Jean-Michel Blais – aubades

Review Jean-Michel Blais – aubades

Jean-Michel Blaise can be considered a latecomer to music, having decided to become a professional musician only at the age of 25. At the age of sixteen, he first devoted himself to piano studies at a Canadian conservatory, but dropped out after only two years when he realized that he was not made for the academic world. A few years abroad followed without any serious connection to music until he returned to Montreal as a self-taught composer in his mid-twenties and turned his love of music into a professional career. Jean-Michel Blaise's compositions are influenced by classical, jazz and experimental music. His works are characterized by tonal variety and fine emotion, which are spontaneous and improvised in parts and are modeled above all on musical impressionism and minimalism à la Eric Satie and Philip Glass. Minimalism and the absence of overdubs dominate his albums, of which the critically acclaimed debut album II, released in 2016, was recorded entirely in his Montreal apartment. A year later followed the album Cascades, on which synthesizers and electronic sound elements are used in addition to piano to add color to the minimalist compositions, some of which are reminiscent of John Cage. This was followed by the album Dans ma main, on which classical music is combined with electronic music, and currently the album audbades, which, like the previous albums, was released on the Arts & Crafts label.

Like its predecessors, aubades is a concept album whose orientation is reflected in the title of the album. Aubades refers to a medieval serenade about lovers who part at dawn. Accordingly, the music on the album lives in bittersweet parting, with the pain and hope of new days, the excitement and fears of uncertainty. On aubades, the many influences of earlier composers on Jean-Michel are expressed. For this album he collaborated with Alex Weston, a former assistant to Philip Glass. The special quality of the album comes from the fact that he was inspired by the musical textures of the Renaissance and the Middle Ages, but by the art ethic of the designer, poet and activist William Morris. The pieces on aubades have been arranged for a 12-piece ensemble whose instruments have been recorded in such close proximity that their timbres are expressive and resonant, and incidental noise associated with the sound production has not been masked, nor have quiet fragments of conversation, creating an overall impression in the listener of being there live.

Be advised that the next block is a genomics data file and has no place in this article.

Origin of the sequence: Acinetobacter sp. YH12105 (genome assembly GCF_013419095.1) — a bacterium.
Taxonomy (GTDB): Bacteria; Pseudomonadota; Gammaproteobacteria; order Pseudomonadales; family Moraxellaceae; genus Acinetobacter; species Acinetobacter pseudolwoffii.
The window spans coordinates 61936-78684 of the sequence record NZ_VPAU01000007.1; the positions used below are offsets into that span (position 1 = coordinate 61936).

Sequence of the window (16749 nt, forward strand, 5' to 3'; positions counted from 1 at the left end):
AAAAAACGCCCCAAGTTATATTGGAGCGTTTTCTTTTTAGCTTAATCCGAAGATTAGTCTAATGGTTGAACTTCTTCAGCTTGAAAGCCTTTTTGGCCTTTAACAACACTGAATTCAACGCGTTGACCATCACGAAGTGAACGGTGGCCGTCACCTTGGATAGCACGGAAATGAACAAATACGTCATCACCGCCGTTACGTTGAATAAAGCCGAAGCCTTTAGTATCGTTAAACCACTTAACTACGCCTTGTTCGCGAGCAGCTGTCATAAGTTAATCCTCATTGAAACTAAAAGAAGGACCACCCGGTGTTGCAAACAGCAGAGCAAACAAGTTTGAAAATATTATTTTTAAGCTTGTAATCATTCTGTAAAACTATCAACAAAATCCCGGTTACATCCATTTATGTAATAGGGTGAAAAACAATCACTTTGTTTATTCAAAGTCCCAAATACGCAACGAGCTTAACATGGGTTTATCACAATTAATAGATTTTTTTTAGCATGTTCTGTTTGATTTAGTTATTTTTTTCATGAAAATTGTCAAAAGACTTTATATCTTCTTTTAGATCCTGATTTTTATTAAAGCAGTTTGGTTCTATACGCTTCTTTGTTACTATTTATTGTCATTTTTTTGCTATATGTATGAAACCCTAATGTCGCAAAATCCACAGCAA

The opening piece "murmures" is a clear homage to Philip Glass. Gentle, wistful strings and woodwinds follow introductory arpeggio passages from the piano and weave together under swaying rhythms to create hypnotic melodies. In "passepied" playfully bouncing strings and woodwinds create exuberant momentum until the piano takes over and transfers the frenzy into calmer realms until finally exuberant joie de vivre, ignited by the entire ensemble, returns. Maximum minimalism based on insanely fast rhythms is experienced by the stunned listener in "yanni", while "if you build it, they will come" takes him into calmer spheres with elegantly shimmering plucked strings. The symphonic "ouessant" is again lively, and the concluding "doux" conveys the message that hope makes life worth living even in sorrowful times.

The post-classical album aubades touches the soul with its unusual, medieval-tinged, minimalist-influenced sound inventions that have a long-lasting effect and provide comfort in rather difficult life situations.

Jean-Michel Blais, piano

Jean-Michel Blais – aubades

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